Qatar is a sovereign Arab emirate, located in Western Asia, occupying the small Qatar Peninsula on the north-easterly coast of the much larger Arabian Peninsula. Its sole land border is with Saudi Arabia to the south, with the rest of its territory surrounded by the Persian Gulf. A strait in the Persian Gulf separates Qatar from the nearby island kingdom of Bahrain.
Qatar is an absolute monarchy that has been ruled by the Al Thani family since the mid-19th century. Before the discovery of oil, Qatar was noted mainly for sea trade and pearl hunting. It was a British protectorate until it gained independence in 1971. Most Qataris belong to the strict Wahhabi sect of Islam.
Qatar has the world’s third largest natural gas reserves and oil reserves in excess of 25 billion barrels which has fuelled Qatar to become world’s richest country per capita and achieve the highest human development in the Arab World and 36th highest globally; furthermore, it is recognized as a high income economy by the World Bank and also the 19th most peaceful country in the world. Qatar is currently undergoing transformation under the National Vision 2030, in which it expects to achieve an advanced, sustainable, and diversified economy. In order to promote tourism, Qatar has invested billions into improving infrastructure, it held the 2006 Asian Games and the hosted the 2022 FIFA World Cup, becoming the first Arab country to host either of the events.
Officially, working hours are Sunday through to Thursday (weekends in Qatar are Fridays & Saturdays) and the staff commences work at 7:30am. Officially, the work day finishes at 3:30pm (there is a 30 minute lunch break).
Your co-workers will be from around the world: Canada, The United States, UK, Europe, Australia, New Zealand, Egypt, Jordan, Lebanese, South Africa, The Philippines and more.
The patients are Qatari nationals, expatriates, and Qatari hospital staff and their dependents. You will see all types of patients including heart disease, common cancers, and interesting genetic diseases.
English is the working language at the hospital. Translators, and ward clerks who act as translators, are always available to assist in communicating with patients who do not speak English.
You will be provided with either hospital housing or a housing allowance. There are a number of different housing sites throughout the city and in the area surrounding Doha.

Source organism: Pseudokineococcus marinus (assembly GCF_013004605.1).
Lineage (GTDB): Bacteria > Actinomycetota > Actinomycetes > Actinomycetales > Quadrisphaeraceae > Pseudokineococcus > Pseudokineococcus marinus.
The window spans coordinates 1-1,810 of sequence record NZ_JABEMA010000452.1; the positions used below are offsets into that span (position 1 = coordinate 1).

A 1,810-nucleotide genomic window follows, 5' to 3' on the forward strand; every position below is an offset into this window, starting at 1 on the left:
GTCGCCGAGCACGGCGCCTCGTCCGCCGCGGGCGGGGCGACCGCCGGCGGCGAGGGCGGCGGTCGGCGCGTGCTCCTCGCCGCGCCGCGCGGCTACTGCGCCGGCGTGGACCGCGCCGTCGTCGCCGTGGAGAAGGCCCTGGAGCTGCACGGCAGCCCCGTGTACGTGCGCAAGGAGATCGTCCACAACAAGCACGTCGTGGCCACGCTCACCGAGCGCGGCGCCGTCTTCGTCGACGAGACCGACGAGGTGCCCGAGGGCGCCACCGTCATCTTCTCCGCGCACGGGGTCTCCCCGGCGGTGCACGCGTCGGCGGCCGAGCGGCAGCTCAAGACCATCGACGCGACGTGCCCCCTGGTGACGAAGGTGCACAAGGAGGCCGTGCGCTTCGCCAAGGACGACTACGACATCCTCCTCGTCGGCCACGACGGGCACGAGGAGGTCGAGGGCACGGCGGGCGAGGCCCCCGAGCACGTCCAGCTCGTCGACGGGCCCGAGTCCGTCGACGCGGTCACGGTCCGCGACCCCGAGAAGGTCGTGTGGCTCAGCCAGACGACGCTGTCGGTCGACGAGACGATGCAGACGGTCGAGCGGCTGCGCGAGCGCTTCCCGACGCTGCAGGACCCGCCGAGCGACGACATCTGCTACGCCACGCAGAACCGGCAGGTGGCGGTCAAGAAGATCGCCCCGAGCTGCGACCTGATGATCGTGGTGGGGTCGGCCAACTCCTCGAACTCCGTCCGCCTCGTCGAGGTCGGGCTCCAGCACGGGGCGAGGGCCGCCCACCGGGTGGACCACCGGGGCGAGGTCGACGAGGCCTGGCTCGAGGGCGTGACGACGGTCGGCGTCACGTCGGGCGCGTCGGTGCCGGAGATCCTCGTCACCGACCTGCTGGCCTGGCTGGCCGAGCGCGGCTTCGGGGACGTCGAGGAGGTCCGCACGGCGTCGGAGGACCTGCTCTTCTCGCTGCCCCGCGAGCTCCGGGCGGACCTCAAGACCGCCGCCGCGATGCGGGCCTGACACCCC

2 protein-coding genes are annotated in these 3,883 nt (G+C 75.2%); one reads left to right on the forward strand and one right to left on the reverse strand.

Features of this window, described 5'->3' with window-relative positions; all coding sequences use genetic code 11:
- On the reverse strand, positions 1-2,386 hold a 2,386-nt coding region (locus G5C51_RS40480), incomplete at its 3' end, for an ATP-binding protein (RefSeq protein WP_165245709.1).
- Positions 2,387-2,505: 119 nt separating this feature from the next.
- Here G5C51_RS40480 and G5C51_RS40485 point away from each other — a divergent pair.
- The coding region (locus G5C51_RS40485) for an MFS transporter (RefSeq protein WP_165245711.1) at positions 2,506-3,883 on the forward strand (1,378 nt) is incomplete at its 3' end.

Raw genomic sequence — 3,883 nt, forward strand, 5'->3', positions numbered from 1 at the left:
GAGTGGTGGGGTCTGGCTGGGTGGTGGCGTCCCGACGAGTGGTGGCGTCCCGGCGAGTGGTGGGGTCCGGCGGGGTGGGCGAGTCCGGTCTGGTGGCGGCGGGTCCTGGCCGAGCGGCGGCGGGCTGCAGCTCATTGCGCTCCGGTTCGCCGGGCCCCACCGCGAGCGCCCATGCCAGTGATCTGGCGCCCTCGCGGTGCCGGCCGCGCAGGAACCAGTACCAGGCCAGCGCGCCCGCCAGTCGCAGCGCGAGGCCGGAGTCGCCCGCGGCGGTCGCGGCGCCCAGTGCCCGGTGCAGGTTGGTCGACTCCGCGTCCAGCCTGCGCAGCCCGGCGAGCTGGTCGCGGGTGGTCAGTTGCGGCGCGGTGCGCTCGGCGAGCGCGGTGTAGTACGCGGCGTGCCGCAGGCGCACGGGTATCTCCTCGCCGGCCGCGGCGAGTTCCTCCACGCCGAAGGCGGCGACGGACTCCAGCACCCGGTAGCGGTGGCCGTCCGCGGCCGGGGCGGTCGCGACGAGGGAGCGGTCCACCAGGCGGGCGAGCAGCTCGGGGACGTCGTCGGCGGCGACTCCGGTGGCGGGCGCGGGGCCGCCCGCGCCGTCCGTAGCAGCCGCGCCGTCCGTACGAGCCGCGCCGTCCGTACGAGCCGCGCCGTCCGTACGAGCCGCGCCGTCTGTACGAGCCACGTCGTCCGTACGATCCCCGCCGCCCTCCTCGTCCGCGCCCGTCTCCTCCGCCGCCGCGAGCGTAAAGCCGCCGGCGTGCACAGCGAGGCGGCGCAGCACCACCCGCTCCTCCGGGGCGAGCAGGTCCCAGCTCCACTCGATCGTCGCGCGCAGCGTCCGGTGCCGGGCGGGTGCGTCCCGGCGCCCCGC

It depends on your contract. Senior members of staff are entitled to non-shared housing. All other contracts usually receive shared accommodations, with a maximum of two other housemates.
Telephone: A good international service is available. Local calls are free, but line rental is approximately QR100/month. You cannot have a fixed line installed until your residence permit is complete.
Mobile phones: The country uses the GSM standard. If you own a GSM phone you can bring it with you and insert a local Q-Tel or Vodafone SIM card. A service using pre-paid cards is also available.
Email: There are several Internet cafes around Doha. It is possible to set up private internet either pre-paid or pay-as-you-go.
There are a total of 10 (ten) paid public religious holidays: Eid Al Fitr (four working days); Eid Al Adha (five working days); and Independence Day (one working day).
The Qatar Riyal
Yes. ATM machines accept cards from all over the world via systems like Cirrus and Plus.
Credit cards are accepted in most major department stores, restaurants, and in the gold souks (markets). Some outdoor souks may not accept credit cards.
The expatriate community in Qatar is made up of citizens from around the world: Americans, Canadians, Australians, British, German, Irish, Egyptians, Indians, Pakistanis, Sri Lankans, Bangladeshis, Filipinos, Malaysians, South Africans, etc.
The climate is characterized by a mild winter and a hot summer. Temperatures range from 7C/45F in January to around 45C/115F (and even hotter) in the summer. It is usually dry, with the prevailing winds coming off the Saudi deserts, but occasionally the winds come off the Gulf, making it extremely humid.
Yes, both men and women can drive in Qatar. However, a Qatar driving license is required to drive after your first week in the country.
Doha has many lively after-dark scenes. The nightlife is varied, with many bars and discos open until the small hours. Hotel bars range from sophisticated cocktail lounges to typically informal Western-style bars. Most of them serve food and many feature live bands nightly. Doha is also increasingly attracting top names from the world of entertainment. These include popular singers and entertainers from both West and East. Stage plays from London tour regularly, as do major dance groups from Europe and Asia.
There are two English papers: The Gulf Times and The Peninsula. Of course, you can also go online to Al Jazeera English. There are several English-language bookstores, but the stock can vary.
The voltage in Qatar is 220V.
Liquor is a very sensitive subject. It is available for purchase by non-Muslim expatriates, under a permit system, for use at home. Hotel bars and certain clubs also sell alcohol to non-Muslims. Drinking in public and being drunk in public prohibited. Also the reselling of alcohol is illegal.
Gambling is forbidden.
Photography is a sensitive subject. Don’t photograph women, mosques, royal residences or military establishments without permission.
Links to Qatar info sites
Middle East news and information
Gulf Times (daily)
Qatar Tribune (daily)
The Peninsula (daily)